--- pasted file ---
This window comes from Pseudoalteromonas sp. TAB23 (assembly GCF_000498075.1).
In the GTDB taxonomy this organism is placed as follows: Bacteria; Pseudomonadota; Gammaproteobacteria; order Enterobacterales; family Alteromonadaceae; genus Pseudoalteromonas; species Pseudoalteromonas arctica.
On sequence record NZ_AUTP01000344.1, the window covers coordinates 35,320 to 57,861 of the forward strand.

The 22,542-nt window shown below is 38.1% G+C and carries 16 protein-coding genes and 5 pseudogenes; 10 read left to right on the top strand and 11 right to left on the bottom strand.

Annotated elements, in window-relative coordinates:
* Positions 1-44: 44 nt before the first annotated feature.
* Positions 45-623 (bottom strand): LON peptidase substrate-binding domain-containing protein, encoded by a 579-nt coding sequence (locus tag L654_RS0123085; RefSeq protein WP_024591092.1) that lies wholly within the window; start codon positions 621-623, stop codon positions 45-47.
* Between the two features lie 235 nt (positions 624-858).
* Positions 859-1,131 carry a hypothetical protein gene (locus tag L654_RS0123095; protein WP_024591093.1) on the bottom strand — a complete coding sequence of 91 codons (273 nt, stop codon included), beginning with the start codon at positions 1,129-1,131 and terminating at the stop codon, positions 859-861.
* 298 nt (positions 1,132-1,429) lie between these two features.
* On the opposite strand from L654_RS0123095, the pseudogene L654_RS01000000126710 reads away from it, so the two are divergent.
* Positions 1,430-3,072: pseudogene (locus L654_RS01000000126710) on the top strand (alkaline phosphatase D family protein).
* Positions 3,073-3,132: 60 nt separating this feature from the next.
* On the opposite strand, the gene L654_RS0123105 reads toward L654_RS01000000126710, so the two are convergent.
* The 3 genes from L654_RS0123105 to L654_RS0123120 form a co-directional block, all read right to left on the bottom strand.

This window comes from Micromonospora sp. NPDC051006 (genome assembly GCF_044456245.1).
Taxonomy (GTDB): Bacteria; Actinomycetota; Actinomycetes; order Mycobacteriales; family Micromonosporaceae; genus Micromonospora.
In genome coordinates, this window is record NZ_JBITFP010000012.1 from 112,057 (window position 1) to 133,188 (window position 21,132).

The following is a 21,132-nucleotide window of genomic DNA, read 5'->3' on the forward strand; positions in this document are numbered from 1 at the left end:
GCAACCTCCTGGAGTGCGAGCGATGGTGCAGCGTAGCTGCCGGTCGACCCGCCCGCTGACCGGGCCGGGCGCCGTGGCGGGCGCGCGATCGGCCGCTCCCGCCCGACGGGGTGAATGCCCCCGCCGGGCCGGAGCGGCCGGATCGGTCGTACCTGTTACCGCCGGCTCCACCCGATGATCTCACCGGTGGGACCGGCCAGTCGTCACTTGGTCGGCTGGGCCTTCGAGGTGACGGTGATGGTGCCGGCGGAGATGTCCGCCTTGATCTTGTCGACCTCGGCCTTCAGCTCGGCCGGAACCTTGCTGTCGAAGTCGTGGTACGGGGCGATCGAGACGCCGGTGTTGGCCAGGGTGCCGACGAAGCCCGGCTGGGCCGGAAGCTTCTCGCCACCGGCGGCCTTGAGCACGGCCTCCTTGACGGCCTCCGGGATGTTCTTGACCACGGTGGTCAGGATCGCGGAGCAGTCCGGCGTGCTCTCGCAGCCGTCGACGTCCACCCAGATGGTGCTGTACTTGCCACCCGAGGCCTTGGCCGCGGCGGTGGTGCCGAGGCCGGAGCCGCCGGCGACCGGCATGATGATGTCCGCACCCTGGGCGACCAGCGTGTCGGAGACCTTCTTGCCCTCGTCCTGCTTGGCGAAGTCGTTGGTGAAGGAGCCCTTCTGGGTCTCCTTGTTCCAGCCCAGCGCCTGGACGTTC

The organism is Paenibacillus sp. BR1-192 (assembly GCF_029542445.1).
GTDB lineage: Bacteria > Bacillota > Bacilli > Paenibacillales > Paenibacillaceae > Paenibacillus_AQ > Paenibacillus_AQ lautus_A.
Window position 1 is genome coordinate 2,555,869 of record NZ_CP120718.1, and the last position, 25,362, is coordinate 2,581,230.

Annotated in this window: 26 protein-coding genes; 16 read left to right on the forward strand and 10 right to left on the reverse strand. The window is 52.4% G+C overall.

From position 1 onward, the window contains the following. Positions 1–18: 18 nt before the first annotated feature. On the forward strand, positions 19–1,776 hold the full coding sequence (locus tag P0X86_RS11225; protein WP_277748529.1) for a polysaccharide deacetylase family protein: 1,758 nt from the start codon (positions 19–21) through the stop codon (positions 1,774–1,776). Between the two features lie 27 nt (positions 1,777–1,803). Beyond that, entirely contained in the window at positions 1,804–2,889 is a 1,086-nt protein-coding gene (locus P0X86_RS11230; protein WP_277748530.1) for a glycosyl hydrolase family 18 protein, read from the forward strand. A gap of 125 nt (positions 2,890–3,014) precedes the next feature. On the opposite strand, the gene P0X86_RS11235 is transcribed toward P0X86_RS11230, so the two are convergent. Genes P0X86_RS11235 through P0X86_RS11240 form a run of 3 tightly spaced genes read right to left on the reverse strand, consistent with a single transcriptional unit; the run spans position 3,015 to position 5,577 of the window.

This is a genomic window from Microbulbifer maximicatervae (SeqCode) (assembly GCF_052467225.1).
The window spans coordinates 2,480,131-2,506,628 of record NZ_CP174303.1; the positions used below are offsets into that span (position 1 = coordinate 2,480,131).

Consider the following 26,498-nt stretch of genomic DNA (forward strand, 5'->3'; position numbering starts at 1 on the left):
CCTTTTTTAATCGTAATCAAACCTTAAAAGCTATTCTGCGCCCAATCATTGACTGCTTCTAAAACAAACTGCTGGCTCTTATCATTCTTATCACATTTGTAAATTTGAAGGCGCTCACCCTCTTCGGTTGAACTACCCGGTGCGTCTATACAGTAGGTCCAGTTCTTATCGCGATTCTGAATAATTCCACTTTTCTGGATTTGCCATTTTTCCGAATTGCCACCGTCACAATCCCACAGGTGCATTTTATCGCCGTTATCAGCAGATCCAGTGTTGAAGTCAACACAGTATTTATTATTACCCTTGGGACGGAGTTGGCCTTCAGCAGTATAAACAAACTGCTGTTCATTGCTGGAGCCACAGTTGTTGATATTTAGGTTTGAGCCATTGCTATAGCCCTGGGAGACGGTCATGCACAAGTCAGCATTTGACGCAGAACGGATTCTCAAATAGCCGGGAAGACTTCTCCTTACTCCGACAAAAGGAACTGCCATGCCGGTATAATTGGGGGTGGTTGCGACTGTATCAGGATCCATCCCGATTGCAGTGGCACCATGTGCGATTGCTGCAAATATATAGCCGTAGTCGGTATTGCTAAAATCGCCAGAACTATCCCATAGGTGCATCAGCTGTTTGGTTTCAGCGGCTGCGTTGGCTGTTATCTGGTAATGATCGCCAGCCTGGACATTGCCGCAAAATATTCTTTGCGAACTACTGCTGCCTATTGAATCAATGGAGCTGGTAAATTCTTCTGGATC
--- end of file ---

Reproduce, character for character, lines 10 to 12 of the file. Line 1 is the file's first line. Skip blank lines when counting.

* 298 nt (positions 1,132-1,429) lie between these two features.
* On the opposite strand from L654_RS0123095, the pseudogene L654_RS01000000126710 reads away from it, so the two are divergent.
* Positions 1,430-3,072: pseudogene (locus L654_RS01000000126710) on the top strand (alkaline phosphatase D family protein).